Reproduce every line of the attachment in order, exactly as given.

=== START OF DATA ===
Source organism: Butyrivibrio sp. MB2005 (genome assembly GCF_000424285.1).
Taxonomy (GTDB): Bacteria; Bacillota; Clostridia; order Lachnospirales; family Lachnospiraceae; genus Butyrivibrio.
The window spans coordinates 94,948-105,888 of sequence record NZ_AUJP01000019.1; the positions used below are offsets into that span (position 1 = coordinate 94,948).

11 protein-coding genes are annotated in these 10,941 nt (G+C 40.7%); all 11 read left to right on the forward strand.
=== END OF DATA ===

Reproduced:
Source organism: Butyrivibrio sp. MB2005 (genome assembly GCF_000424285.1).
Taxonomy (GTDB): Bacteria; Bacillota; Clostridia; order Lachnospirales; family Lachnospiraceae; genus Butyrivibrio.
The window spans coordinates 94,948-105,888 of sequence record NZ_AUJP01000019.1; the positions used below are offsets into that span (position 1 = coordinate 94,948).

11 protein-coding genes are annotated in these 10,941 nt (G+C 40.7%); all 11 read left to right on the forward strand.